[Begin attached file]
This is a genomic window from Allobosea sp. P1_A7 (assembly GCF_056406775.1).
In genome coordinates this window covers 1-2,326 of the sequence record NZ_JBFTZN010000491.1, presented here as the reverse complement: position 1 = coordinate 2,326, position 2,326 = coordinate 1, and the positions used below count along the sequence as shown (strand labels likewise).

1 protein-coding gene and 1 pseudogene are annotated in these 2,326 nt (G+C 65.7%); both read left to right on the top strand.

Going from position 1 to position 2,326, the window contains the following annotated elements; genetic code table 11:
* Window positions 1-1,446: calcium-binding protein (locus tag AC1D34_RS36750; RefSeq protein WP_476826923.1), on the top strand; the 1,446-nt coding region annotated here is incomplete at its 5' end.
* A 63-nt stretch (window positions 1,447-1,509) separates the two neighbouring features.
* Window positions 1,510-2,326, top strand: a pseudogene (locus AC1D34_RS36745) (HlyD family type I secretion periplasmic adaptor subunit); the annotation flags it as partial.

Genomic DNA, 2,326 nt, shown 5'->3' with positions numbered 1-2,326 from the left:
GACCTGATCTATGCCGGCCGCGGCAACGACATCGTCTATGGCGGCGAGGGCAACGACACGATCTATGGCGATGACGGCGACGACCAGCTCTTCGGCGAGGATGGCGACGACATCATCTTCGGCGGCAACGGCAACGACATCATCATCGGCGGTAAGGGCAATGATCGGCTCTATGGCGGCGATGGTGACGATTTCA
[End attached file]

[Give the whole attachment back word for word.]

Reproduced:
This is a genomic window from Allobosea sp. P1_A7 (assembly GCF_056406775.1).
In genome coordinates this window covers 1-2,326 of the sequence record NZ_JBFTZN010000491.1, presented here as the reverse complement: position 1 = coordinate 2,326, position 2,326 = coordinate 1, and the positions used below count along the sequence as shown (strand labels likewise).

1 protein-coding gene and 1 pseudogene are annotated in these 2,326 nt (G+C 65.7%); both read left to right on the top strand.

Going from position 1 to position 2,326, the window contains the following annotated elements; genetic code table 11:
* Window positions 1-1,446: calcium-binding protein (locus tag AC1D34_RS36750; RefSeq protein WP_476826923.1), on the top strand; the 1,446-nt coding region annotated here is incomplete at its 5' end.
* A 63-nt stretch (window positions 1,447-1,509) separates the two neighbouring features.
* Window positions 1,510-2,326, top strand: a pseudogene (locus AC1D34_RS36745) (HlyD family type I secretion periplasmic adaptor subunit); the annotation flags it as partial.

Genomic DNA, 2,326 nt, shown 5'->3' with positions numbered 1-2,326 from the left:
GACCTGATCTATGCCGGCCGCGGCAACGACATCGTCTATGGCGGCGAGGGCAACGACACGATCTATGGCGATGACGGCGACGACCAGCTCTTCGGCGAGGATGGCGACGACATCATCTTCGGCGGCAACGGCAACGACATCATCATCGGCGGTAAGGGCAATGATCGGCTCTATGGCGGCGATGGTGACGATTTCA